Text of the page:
be a strong man to puncture the culture of politeness and political correctness. It's like they're kind of over-correcting for the same problem. I also realized that these two extremes, they seem like polar opposites, but they're actually very similar because both have an insufficiently high view of the human person. They instrumentalize the other. The aggressive contingencies, the other as...


so as worth stepping on in order to get ahead, as worth bullying in order to get what they want. And the polite contingent sees others as pawns to be manipulated and that both have an insufficient respect for the dignity and personhood of the other. And third, I was reminded of the essential distinction, or I realized the essential distinction between civility and politeness, that politeness is manner, is its etiquette.


where civility is a disposition, it's internal. It's a way of seeing others as our moral equals, worthy of a bare minimum of respect. And that sometimes actually respecting others requires being impolite, telling hard truths, engaging in robust debate. So I felt frustrated, broken in government, and I wrote this book because I wanted to be a part of the solution. And I feel like...


I thought I had some thoughts and experiences that I thought could help us think more clearly about this topic today. That makes a ton of sense. And yeah, it's an absolutely captivating book. And I was struck. It's not just your thoughts and experiences. I mean, you trace back this idea of civility going back tens of thousands of years back to the first stories that we have as humans that we've ever written down, you know, the Gilgamesh ones like that. One question I had


Wilk Wilkinson (07:33.27)

So what would you say to people who say that civility is now an electoral liability rather than asset? It's, we're sort of in a culture war. And if you take that metaphor seriously in a war, you sort of want to instrumentalize your opponents. You want to do whatever it takes, stab them in the back, kick them all down, whatever makes your side win and the other side lose because the stakes are too high for anything else.


I don't think that's the right approach, but I'm curious, what would you say to someone who has that mindset? It's a great question. And you're absolutely right. We live in this high stakes era where it feels like you have to be willing to take the gloves off in order to win. The stakes are too high to be decent and kind and compassionate to the other side, the person that you disagree with. And I borrow from Dr. King.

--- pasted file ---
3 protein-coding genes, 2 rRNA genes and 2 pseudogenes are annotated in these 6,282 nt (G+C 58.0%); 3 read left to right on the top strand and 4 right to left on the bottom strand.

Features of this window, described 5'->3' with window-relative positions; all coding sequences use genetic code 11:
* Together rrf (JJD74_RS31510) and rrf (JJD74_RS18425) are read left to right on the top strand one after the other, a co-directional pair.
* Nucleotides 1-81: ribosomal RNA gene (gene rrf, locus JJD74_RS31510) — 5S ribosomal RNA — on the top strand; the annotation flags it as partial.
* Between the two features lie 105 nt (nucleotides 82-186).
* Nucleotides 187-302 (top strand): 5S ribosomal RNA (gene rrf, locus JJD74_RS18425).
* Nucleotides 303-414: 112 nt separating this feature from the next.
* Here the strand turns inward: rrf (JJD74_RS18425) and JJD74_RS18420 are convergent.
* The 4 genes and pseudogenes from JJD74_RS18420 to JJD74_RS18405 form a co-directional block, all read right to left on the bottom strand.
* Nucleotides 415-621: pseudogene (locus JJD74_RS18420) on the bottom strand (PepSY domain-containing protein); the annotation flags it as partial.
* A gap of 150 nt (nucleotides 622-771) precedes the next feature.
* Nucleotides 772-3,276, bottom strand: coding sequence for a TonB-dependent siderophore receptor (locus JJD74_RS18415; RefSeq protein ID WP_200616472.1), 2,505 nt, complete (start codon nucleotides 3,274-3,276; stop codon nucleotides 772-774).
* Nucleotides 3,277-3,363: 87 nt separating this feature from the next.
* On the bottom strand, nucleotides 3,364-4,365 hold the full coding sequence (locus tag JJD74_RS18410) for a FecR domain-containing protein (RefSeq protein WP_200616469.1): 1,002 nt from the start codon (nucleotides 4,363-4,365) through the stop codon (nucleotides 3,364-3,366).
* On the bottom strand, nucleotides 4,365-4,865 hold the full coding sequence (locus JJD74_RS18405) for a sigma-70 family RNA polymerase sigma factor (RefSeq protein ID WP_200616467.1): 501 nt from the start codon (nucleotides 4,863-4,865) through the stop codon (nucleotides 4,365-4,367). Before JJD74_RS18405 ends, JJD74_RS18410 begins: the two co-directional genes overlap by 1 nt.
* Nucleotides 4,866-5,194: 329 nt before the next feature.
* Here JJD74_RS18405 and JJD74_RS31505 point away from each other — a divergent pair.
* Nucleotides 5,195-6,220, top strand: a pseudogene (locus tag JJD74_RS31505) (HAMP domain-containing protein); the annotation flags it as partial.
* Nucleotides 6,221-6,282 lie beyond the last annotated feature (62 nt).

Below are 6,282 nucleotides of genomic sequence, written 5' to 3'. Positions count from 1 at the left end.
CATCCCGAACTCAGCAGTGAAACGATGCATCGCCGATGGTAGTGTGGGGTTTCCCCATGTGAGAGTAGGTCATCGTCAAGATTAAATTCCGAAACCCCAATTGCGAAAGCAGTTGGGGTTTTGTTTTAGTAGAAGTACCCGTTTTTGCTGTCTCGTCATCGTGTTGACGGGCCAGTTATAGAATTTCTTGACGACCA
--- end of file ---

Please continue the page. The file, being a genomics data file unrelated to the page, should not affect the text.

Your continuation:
Um, and to, to help think about this, this question, uh, and one argument in my book about in favor of civility and, and against incivility is that civility and civility doesn't just hurt the other. It hurts ourselves too. And we insufficiently appreciate that truth. But Dr. King, when he, in his letter from Birmingham jail, he writes something similar about segregation. He says segregation doesn't just hurt the segregate.


hit. It obviously does. It gives them a false sense of inferiority, but it also hurts the segregator. It hurts the person doing the segregating because it gives them a false sense of superiority. He says it deforms their soul. And this is actually where the title of my book comes from. The Soul of Civility is about why being decent, kind, gracious, compassionate to others is good for its own sake. It is mutually ennobling.


well being cruel and malicious to others. Even if we're in pursuit of a righteous cause, that is mutually harmful. And we insufficiently appreciate that today. We think that nice guys finish last, and you have to, again, be a bully in order to win and get ahead and own the libs, but that's not the case. That kind of conduct is not costless for others and for ourselves. I think that's a really good point. And yeah, there's a case where


Wilk Wilkinson (09:56.53)